The Important Reason Concept Cars Need To Be So Wacky And Showy

Method To Madness

True concept cars are the lightbulb moments of the great car designers made real: sketch-pad doodles rendered in steel, carbon fibre and glass, displayed at auto shows looking like they’ve been time-warped there from 20 years into the future.

The very best can influence the looks of an entire generation of cars from a marque, as Cadillac’s Sixteen concept did in 2003, or inspire an entirely new breed of car. In 1976, New York’s Museum of Modern Art asked designers to create the chequer cab of the future. Giorgetto Giugiaro proposed a taller, shorter vehicle that created more space in the cabin. He developed the idea in his Megagamma concept of 1978, which in turn inspired every minivan now on the road.

The US has always been a rich source of great concept cars, especially when its car industry was at its most successful and exuberant. Its first was the sensational Buick Y-job of 1938 by Harley Earl, head of General Motor’s famous Art and Color department. Earl imagined his cars of the future in an office called the “Hatchery” at GM’s Detroit HQ, which had no windows or telephone and a fake name on the door so he wouldn’t be disturbed.

Across town, Ford’s concepts were occasionally a little too exuberant. In 1958 it revealed the Nucleon, powered by its own nuclear reactor and good for 5,000 miles (around 8,047 kilometres) between uranium fill-ups. Exactly what would happen in the event of a heavy crash was never really examined. There was also the ’61 Ford Gyron, a two-wheel car balanced by a gyroscope, and the Leva Car, a 500 mph (807 km/h) hovercraft with no brakes. But the best-known Ford concept of the period was the ’55 Lincoln Futura. Built by Italian coachbuilder Ghia, it was sold to Californian “kustom kar” builder George Barris, who painted it black and turned it into the Batmobile in 66.

Some were silly. But some really did predict the future—or now—with their lightweight bodies, keyless entry, rear reversing cameras, sat-nav and collision-avoidance systems.

Sadly, not all modern concept cars are quite as inspired. It can take five years for a production car to be designed and engineered, and the exterior design is one of the first things to be signed off. So when a carmaker shows a concept car and then reveals the production version a year or two later, don’t be fooled. They’re not graciously responding to demand from an adoring public. Too many concept cars are just the still-secret-but-finished production versions, dressed up with huge wheels and mad features that will disappear on the car we can buy. Of the two dozen or so concepts I saw at this year’s Geneva auto show, around two-thirds of the manufacturers previewed an already finished production car.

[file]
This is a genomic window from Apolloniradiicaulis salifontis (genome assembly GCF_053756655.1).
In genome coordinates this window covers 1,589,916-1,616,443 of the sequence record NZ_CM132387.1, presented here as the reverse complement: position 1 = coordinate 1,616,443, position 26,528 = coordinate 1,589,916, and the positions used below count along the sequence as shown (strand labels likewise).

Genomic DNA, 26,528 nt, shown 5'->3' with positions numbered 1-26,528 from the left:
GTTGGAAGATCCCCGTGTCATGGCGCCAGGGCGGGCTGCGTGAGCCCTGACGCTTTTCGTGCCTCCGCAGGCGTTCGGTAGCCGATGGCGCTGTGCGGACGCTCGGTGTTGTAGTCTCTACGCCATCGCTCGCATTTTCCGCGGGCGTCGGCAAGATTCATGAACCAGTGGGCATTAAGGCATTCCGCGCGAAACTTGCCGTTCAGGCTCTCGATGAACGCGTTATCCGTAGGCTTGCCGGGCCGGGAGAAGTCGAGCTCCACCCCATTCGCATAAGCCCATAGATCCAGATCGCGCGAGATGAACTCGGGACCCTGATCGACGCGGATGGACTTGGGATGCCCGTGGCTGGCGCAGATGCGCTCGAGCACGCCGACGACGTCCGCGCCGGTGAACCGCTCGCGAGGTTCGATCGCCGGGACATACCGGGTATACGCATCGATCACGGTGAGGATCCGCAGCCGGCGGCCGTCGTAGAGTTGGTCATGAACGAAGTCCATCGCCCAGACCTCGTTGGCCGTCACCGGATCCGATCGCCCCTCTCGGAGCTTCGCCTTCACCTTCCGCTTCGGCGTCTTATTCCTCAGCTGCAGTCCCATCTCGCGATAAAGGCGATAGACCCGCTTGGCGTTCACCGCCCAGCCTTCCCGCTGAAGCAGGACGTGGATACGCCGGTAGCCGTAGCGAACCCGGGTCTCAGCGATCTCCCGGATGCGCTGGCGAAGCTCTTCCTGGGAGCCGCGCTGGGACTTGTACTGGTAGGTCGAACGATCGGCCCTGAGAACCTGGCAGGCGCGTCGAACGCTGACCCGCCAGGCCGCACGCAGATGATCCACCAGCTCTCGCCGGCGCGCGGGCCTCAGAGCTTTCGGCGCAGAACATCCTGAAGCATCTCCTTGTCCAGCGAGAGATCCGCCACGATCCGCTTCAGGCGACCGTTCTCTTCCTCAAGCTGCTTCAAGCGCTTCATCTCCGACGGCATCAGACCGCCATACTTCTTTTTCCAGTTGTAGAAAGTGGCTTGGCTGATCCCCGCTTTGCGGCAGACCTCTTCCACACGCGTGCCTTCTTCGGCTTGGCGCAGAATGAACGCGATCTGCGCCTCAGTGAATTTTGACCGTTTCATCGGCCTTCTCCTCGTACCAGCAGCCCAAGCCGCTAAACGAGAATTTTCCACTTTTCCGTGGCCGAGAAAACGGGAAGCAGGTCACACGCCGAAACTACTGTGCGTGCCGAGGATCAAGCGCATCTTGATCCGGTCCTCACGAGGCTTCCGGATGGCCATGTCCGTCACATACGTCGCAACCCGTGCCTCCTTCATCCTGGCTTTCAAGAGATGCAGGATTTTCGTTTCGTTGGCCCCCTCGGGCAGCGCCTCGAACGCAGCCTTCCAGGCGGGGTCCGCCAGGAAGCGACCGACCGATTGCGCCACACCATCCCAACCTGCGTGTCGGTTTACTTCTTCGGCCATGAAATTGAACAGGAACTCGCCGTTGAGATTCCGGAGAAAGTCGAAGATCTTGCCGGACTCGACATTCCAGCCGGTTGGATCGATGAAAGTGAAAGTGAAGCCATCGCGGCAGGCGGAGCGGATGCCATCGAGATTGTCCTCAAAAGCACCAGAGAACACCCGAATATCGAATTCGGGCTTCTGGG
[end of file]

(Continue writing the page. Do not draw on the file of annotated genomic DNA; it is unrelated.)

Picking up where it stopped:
But I’m still enthusiastic about the future of concept autos. Geneva also saw the unveiling of the Giugiaro Kangaroo: a crazy mash-up of hypercar and SUV. A great-looking, truly blue-sky idea from one of the great Italian design houses, it’s a proper concept car that proves the genre is still alive and well.

Generally, autonomy and electrification will free designers of the need to package bulky internal combustion engines, fuel tanks and forward-facing seats and steering wheels, giving them unparalleled freedom to reimagine how our cars look and operate. Most electric cars still seem like conventional cars, and privately their designers tell me that their employers’ focus is on getting customers to accept this new form of propulsion; asking us to accept new visual forms at the same time might be too much. But I’d urge those designers to exploit this new liberty. Be like Harley Earl. Ignore the customers and the managers, go into the Hatchery, close the unmarked door and just dream.

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